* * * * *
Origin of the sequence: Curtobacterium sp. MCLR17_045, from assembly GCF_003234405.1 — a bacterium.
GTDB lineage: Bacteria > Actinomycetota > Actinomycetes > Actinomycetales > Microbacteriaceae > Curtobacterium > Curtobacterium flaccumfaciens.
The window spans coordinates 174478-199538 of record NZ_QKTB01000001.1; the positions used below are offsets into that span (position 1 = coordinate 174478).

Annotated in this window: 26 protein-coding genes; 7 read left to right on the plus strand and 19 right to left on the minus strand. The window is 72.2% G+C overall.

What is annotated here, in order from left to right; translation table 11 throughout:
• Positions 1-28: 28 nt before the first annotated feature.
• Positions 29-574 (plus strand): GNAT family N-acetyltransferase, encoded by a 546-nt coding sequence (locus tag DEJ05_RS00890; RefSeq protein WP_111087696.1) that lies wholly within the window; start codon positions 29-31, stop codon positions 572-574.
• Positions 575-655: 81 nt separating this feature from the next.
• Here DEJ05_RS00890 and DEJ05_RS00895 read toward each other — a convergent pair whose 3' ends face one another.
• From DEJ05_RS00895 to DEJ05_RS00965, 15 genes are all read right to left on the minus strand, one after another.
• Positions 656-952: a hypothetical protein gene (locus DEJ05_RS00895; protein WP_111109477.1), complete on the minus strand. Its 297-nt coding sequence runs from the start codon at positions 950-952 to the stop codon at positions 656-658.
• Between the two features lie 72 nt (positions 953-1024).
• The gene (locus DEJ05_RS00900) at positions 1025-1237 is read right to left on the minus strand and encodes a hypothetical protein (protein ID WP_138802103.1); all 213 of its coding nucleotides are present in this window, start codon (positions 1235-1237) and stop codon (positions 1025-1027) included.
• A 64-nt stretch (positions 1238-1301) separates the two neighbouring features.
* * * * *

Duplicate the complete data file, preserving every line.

Origin of the sequence: Curtobacterium sp. MCLR17_045, from assembly GCF_003234405.1 — a bacterium.
GTDB lineage: Bacteria > Actinomycetota > Actinomycetes > Actinomycetales > Microbacteriaceae > Curtobacterium > Curtobacterium flaccumfaciens.
The window spans coordinates 174478-199538 of record NZ_QKTB01000001.1; the positions used below are offsets into that span (position 1 = coordinate 174478).

Annotated in this window: 26 protein-coding genes; 7 read left to right on the plus strand and 19 right to left on the minus strand. The window is 72.2% G+C overall.

What is annotated here, in order from left to right; translation table 11 throughout:
• Positions 1-28: 28 nt before the first annotated feature.
• Positions 29-574 (plus strand): GNAT family N-acetyltransferase, encoded by a 546-nt coding sequence (locus tag DEJ05_RS00890; RefSeq protein WP_111087696.1) that lies wholly within the window; start codon positions 29-31, stop codon positions 572-574.
• Positions 575-655: 81 nt separating this feature from the next.
• Here DEJ05_RS00890 and DEJ05_RS00895 read toward each other — a convergent pair whose 3' ends face one another.
• From DEJ05_RS00895 to DEJ05_RS00965, 15 genes are all read right to left on the minus strand, one after another.
• Positions 656-952: a hypothetical protein gene (locus DEJ05_RS00895; protein WP_111109477.1), complete on the minus strand. Its 297-nt coding sequence runs from the start codon at positions 950-952 to the stop codon at positions 656-658.
• Between the two features lie 72 nt (positions 953-1024).
• The gene (locus DEJ05_RS00900) at positions 1025-1237 is read right to left on the minus strand and encodes a hypothetical protein (protein ID WP_138802103.1); all 213 of its coding nucleotides are present in this window, start codon (positions 1235-1237) and stop codon (positions 1025-1027) included.
• A 64-nt stretch (positions 1238-1301) separates the two neighbouring features.